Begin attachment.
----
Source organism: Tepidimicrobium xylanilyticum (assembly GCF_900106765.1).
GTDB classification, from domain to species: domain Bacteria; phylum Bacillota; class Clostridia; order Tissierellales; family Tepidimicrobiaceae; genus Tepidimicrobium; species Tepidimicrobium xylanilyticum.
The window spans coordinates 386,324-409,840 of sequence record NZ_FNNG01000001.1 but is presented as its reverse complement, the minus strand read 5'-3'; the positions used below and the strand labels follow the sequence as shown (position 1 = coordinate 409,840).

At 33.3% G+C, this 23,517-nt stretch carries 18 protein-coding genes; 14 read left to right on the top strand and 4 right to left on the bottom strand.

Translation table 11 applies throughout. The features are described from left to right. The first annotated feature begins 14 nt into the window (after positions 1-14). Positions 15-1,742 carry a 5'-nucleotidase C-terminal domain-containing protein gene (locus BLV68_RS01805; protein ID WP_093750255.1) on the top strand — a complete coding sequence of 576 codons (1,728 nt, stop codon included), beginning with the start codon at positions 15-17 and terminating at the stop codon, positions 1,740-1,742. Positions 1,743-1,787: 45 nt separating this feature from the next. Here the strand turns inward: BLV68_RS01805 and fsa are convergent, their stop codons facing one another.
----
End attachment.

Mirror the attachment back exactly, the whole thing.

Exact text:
Source organism: Tepidimicrobium xylanilyticum (assembly GCF_900106765.1).
GTDB classification, from domain to species: domain Bacteria; phylum Bacillota; class Clostridia; order Tissierellales; family Tepidimicrobiaceae; genus Tepidimicrobium; species Tepidimicrobium xylanilyticum.
The window spans coordinates 386,324-409,840 of sequence record NZ_FNNG01000001.1 but is presented as its reverse complement, the minus strand read 5'-3'; the positions used below and the strand labels follow the sequence as shown (position 1 = coordinate 409,840).

At 33.3% G+C, this 23,517-nt stretch carries 18 protein-coding genes; 14 read left to right on the top strand and 4 right to left on the bottom strand.

Translation table 11 applies throughout. The features are described from left to right. The first annotated feature begins 14 nt into the window (after positions 1-14). Positions 15-1,742 carry a 5'-nucleotidase C-terminal domain-containing protein gene (locus BLV68_RS01805; protein ID WP_093750255.1) on the top strand — a complete coding sequence of 576 codons (1,728 nt, stop codon included), beginning with the start codon at positions 15-17 and terminating at the stop codon, positions 1,740-1,742. Positions 1,743-1,787: 45 nt separating this feature from the next. Here the strand turns inward: BLV68_RS01805 and fsa are convergent, their stop codons facing one another.